Athletic Center's interior unveiled

By Tressa Versteeg

After months of ongoing construction on the Macalester Athletic Recreation Center and speculation about the MARC’S interior design, The Mac Weekly staff toured the facility on Wednesday and viewed it all, from a sprawling field house to the spaces where whirlpools, intended for injured Macalester athletes, will soon reside. And it is as impressive as the building s grand exterior and hefty price of about $46 million suggests.

Sky-reaching ceilings, an Olympic-sized swimming pool and a view that stretches all the way to Kagin Commons constitute a few of the MARC’s attributes. The MARC will open for public use Aug. 1 and Macalester will have an official grand opening ceremony Sept. 6.

Of the $46 million needed for the project, $22 million has been raised. The fundraising goal is $26 million. The rest of the money will be debt, which Hamre said is typical for these types of projects.

Hamre said that the original design McGough presented was longer and skinnier than the present MARC. A team of Macalester administrators, however, revised the blueprints to make the building more energy efficient. Now Mokak is showing the MARC to prospective clients as a model of a compact, energy-efficiency design.

Hamre said that while details of the MARC’s hours of operation have yet to be finalized, she offered 6 a.m. to 1 a.m. as a possible range for weekdays, and 9 a.m. to 12 a.m. on

weekends.

The main campus entrance will be at Shaw field. Once inside the MARC, the gymnasium is directly to the left. It will be used for basketball, volleyball and intramurals, as well as convocation, concerts, dances and speakers. Laurie Hamre, vice president of student affairs, said that with chairs on the floor, the gymnasium holds 2,200. Two pullout bleachers and one permanent bleacher form a U around the gym.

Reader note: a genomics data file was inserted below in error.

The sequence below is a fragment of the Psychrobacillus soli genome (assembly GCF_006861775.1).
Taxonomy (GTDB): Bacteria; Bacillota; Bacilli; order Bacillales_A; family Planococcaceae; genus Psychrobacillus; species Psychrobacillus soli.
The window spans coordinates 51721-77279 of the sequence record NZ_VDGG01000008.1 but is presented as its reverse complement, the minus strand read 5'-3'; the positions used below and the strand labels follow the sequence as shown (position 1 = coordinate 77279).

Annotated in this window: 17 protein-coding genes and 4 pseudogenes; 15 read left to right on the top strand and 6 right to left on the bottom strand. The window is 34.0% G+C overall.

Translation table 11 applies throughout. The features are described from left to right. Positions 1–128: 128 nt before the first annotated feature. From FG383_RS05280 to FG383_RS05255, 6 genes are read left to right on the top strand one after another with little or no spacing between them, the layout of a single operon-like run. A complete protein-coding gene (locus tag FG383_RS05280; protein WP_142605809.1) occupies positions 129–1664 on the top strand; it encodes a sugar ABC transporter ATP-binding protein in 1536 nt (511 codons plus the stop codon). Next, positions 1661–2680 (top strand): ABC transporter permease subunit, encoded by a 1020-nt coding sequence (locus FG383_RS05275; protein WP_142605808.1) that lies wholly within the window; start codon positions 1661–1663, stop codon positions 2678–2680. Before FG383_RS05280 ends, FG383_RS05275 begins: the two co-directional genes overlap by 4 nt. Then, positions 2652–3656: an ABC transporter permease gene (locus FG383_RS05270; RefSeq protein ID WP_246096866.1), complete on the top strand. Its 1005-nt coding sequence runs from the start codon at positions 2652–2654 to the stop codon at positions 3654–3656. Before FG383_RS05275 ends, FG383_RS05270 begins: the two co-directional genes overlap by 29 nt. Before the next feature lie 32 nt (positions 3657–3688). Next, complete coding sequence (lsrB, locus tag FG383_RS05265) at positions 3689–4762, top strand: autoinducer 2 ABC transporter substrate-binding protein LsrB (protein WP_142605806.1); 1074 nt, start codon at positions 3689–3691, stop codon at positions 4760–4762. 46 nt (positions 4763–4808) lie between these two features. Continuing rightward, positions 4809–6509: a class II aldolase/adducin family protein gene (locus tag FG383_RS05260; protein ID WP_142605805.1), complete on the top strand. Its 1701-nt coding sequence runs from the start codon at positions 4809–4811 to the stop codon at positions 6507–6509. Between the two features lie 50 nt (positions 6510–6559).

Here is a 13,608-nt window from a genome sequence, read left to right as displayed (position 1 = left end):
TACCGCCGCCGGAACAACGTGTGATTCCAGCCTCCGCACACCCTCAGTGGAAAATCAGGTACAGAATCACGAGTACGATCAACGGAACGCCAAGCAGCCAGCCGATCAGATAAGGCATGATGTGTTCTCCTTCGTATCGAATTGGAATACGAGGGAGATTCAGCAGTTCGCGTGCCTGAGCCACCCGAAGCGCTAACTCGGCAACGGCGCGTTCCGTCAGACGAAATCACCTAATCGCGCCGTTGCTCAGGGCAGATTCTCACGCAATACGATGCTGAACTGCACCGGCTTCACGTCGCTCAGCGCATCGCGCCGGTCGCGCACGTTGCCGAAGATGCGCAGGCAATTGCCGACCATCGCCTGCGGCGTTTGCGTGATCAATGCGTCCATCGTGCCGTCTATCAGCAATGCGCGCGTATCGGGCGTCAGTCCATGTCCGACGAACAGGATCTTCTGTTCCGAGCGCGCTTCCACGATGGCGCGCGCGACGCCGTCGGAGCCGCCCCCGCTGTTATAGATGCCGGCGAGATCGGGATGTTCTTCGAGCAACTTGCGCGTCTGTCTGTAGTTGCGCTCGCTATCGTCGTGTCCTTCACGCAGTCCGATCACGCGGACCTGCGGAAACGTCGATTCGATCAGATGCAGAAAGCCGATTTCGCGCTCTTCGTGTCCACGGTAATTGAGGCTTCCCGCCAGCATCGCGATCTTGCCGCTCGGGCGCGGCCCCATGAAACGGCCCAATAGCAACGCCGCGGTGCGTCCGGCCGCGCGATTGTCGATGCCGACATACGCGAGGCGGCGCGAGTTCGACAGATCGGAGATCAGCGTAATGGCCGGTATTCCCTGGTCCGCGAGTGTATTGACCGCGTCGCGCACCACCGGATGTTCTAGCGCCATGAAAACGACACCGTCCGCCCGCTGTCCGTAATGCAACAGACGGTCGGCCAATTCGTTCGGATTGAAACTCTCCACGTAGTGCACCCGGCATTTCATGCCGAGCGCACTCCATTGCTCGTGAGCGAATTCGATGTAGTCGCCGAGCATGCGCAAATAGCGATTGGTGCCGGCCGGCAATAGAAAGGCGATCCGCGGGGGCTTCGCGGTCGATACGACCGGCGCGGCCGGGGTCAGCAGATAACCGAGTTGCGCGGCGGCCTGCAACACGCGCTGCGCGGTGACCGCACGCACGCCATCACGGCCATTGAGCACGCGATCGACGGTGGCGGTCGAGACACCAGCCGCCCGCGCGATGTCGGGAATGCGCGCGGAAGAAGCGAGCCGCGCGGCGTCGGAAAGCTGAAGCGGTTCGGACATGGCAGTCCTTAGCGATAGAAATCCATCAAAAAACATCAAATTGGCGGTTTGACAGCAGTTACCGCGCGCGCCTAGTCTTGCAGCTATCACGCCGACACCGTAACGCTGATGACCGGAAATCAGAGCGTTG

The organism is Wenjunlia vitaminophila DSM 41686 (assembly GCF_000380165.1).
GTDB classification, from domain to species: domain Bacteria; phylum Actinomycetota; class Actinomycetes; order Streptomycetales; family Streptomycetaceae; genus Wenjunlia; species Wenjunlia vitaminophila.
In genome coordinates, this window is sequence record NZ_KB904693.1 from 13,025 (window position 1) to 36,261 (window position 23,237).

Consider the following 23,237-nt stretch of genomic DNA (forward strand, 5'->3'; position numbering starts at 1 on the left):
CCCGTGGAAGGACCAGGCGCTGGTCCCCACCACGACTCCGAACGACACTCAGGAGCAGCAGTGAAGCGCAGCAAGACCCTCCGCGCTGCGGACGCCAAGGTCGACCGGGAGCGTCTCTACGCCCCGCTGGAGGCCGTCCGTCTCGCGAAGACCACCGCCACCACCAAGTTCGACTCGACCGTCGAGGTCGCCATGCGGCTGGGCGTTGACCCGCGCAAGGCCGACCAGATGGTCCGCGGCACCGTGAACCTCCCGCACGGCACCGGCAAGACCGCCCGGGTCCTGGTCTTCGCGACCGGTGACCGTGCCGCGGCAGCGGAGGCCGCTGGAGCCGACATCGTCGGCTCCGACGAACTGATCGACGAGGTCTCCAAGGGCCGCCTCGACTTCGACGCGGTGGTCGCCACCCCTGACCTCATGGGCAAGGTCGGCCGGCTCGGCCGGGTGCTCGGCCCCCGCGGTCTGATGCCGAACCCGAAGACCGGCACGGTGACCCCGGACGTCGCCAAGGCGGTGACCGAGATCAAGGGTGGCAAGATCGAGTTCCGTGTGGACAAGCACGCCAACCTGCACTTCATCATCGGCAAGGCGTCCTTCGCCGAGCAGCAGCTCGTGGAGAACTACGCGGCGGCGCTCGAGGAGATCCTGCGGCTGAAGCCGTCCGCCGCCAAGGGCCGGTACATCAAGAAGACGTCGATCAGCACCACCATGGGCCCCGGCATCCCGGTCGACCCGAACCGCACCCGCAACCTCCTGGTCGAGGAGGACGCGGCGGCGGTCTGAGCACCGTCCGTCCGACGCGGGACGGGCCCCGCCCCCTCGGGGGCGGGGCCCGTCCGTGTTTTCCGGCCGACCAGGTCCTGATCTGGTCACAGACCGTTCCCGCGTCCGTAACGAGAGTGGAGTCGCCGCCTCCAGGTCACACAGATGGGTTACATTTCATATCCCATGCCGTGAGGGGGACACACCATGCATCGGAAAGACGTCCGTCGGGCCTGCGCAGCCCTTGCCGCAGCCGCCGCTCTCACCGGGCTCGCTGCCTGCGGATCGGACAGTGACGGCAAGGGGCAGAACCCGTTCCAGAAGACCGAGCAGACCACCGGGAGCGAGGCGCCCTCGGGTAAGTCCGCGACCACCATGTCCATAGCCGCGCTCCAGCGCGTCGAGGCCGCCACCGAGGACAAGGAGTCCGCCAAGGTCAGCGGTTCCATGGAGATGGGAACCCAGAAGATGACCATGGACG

Hamre, who has been a key player in designing the building’s interior, noted that the blue rafters in the gymnasium form natural “M” shapes. In order to “blow some life into these big boxes,” Hamre said, one “M” will be painted orange.

On Wednesday afternoon, the pool was almost completely filled with concrete; Hamre said that the pool will eventually hold 10 lanes and will also offer bleachers for fans to watch swimming and water polo meets.

To the right of the Shaw entrance is the sprawling fitness center, which will contain numerous weights and fitness machines in its 9,000 square feet. This space will be encapsulated by a glass wall and will contain numerous TVs.

“Turck workout is nice but I expect that the fitness center will be busy from the minute it opens until the minute it closes,” Hamre said.

The fitness room stands in the center of the MARC’s main floor, which also includes a fireplace and lounge area, coach offices, student workspaces, club sports storage, locker rooms, vending machines (which will accept Mac IDs for payment), a juice bar and two activity rooms. The activity rooms feature hardwood floors, each with a separate finish to accommodate the barefoot and shoed demographics.

The juice bar will serve various drinks and possibly offer a selection of lunches, much like the atrium in the upper level of Campus Center. The adjacent lounge area will be equipped with two TVs as well as video games.

The other workspaces will be able to be used for new curriculum, such as dietary and health classes, that will be offered next fall. Health services are also located on the main level, with counselor offices, exam rooms and a training room, complete with two whirlpools and an ice machine.

Stairs complete with “M”s protruding from the railing lead to the upper level, which is the home of the field house. It contains two racquetball and squash courts, four other courts, a putting green and a 200-meter indoor track. This area will also be used for large speaking events and could serve as the rain site for commencement.

Many of the donors who contributed large amounts to the MARC fund will hold naming rights over various MARC sites, including offices, the track, the atrium and the juice bar.

“It’s a way for fundraising at Mac to get organized and to provide opportunity (for people to donate) but also a way to recognize people who do give so much to Mac,” said Hamre.

Hamre said the project has gone smoothly overall and attributes the progress to the construction firm McGough, which brings in at least 100 construction workers a day.

“I think it is totally related to the abilities of our construction crew.” Hamre said. “They are taking so much care and they are very good at what they do,” Hamre said.

Even with the construction progress, there is still “a lot to be done,” Hamre said. The parking lot, which will hold more than 100 cars, needs to be poured and Shaw Field needs to be landscaped.